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What is the plural of "il miglior fabbro", the famous epigraph of The Waste Land? Also, what exactly does it mean-- including connotations? (i.e. is it archaic?)

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Il miglior fabbro in itself may mean both “the better smith” and “the best smith”. In Italian miglior(e) is both a comparative and a superlative form of buono (good). Probably the interpretation as “best” is the one an Italian reader would spontaneously give, out of context.

There is a rich context, though. Eliot takes miglior fabbro from Dante, whose words and images recur in The Waste Land. In the XXVI canto of Purgatory, Dante meets Guido Guinizelli, a poet he looked at as a master. But Guido turns Dante's attention to another soul, that of Provençal poet Arnaut Daniel, saying that he fu miglior fabbro del parlar materno, that is, “[he was] a better craftsman of his mother-tongue” (translation by Dorothy L. Sayers).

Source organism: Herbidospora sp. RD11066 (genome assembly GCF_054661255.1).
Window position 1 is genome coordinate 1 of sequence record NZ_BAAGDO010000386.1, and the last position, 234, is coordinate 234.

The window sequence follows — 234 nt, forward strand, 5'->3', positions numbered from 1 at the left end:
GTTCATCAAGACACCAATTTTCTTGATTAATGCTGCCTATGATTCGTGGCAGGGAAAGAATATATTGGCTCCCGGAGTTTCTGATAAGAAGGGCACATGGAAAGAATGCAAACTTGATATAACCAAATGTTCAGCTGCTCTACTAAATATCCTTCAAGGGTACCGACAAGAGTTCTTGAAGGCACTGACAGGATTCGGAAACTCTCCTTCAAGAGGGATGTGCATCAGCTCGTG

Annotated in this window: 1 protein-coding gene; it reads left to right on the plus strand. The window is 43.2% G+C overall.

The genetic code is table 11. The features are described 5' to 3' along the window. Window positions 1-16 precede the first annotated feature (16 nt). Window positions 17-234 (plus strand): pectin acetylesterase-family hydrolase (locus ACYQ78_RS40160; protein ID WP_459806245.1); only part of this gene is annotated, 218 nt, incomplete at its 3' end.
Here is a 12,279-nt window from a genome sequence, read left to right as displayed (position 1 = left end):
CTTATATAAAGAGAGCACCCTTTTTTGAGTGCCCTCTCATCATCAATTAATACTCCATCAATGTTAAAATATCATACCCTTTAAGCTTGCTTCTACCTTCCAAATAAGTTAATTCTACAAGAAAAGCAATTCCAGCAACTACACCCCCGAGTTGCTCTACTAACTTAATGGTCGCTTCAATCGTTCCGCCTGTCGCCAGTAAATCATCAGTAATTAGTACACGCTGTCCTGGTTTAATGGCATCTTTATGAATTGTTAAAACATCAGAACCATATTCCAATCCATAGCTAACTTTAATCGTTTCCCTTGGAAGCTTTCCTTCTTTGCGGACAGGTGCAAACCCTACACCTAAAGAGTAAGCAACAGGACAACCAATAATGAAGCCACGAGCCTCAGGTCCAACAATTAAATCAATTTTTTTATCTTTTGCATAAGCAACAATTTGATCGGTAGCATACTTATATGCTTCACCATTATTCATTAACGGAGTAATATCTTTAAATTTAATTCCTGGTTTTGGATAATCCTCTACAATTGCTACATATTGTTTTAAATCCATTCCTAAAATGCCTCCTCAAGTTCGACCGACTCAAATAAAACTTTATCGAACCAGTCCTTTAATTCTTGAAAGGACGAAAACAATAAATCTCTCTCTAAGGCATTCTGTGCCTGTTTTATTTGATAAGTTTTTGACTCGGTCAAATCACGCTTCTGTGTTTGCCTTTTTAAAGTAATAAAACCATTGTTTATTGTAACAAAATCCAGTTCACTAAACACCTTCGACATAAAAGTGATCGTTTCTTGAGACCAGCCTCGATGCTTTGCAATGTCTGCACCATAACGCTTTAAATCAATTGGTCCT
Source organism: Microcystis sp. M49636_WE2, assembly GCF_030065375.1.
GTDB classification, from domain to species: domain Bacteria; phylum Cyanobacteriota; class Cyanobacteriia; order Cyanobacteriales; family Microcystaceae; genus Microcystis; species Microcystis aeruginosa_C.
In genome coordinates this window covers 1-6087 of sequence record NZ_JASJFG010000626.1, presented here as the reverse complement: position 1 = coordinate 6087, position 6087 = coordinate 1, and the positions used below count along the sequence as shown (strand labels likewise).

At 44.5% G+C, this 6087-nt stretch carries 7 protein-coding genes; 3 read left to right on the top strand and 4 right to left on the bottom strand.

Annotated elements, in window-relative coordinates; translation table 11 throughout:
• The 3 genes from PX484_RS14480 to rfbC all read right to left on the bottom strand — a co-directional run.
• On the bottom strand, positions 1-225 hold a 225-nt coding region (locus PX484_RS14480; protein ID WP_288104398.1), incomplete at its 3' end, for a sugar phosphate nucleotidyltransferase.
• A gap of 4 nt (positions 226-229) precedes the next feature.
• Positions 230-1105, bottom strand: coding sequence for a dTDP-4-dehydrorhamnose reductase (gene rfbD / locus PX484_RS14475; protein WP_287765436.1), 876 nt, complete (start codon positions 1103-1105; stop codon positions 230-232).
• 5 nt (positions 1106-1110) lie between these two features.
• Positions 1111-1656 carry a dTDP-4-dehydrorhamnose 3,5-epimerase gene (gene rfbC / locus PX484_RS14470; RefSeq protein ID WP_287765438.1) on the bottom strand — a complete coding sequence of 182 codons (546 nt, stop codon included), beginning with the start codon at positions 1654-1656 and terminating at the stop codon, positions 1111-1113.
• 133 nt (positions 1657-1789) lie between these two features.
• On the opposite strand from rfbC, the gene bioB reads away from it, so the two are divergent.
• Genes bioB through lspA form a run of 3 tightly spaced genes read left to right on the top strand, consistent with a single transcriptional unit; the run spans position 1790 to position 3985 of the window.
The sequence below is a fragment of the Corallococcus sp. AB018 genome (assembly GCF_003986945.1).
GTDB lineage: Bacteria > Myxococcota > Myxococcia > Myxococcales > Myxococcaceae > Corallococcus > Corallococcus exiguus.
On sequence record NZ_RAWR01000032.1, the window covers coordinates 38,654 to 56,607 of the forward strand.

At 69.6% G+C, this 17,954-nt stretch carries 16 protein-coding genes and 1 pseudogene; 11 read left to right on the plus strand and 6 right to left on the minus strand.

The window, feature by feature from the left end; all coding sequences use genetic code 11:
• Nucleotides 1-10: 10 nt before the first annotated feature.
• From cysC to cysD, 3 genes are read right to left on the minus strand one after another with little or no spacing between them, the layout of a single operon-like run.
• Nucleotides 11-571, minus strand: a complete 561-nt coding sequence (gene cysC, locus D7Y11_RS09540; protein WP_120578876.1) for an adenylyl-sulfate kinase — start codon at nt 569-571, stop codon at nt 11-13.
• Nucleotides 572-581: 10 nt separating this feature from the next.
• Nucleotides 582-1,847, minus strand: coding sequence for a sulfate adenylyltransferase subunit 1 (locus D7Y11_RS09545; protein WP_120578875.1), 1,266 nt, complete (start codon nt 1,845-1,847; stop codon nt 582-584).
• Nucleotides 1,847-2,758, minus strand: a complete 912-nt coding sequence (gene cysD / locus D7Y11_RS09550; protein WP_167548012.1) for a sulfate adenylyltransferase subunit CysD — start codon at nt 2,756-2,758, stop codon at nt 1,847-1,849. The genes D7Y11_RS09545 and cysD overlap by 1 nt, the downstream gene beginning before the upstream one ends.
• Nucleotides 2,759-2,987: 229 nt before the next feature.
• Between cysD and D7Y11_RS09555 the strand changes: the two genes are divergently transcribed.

So, miglior fabbro are indeed ancient words, but are still in normal use. You might still say, talking about two artisans, that Mario è un miglior fabbro rispetto a Luigi (but ...un fabbro migliore... would sound more colloquial).

The plural form would simply be i migliori fabbri.

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  • May I ask why are you interested in the plural?
    – DaG
    Commented Apr 24, 2023 at 18:15
  • Thanks. It's for an acknowledgment section of a work where I'm indebted to several "better smiths".
    – Dwagg
    Commented Apr 25, 2023 at 19:36
  • I see, @Dwagg, thanks.
    – DaG
    Commented Apr 26, 2023 at 13:31

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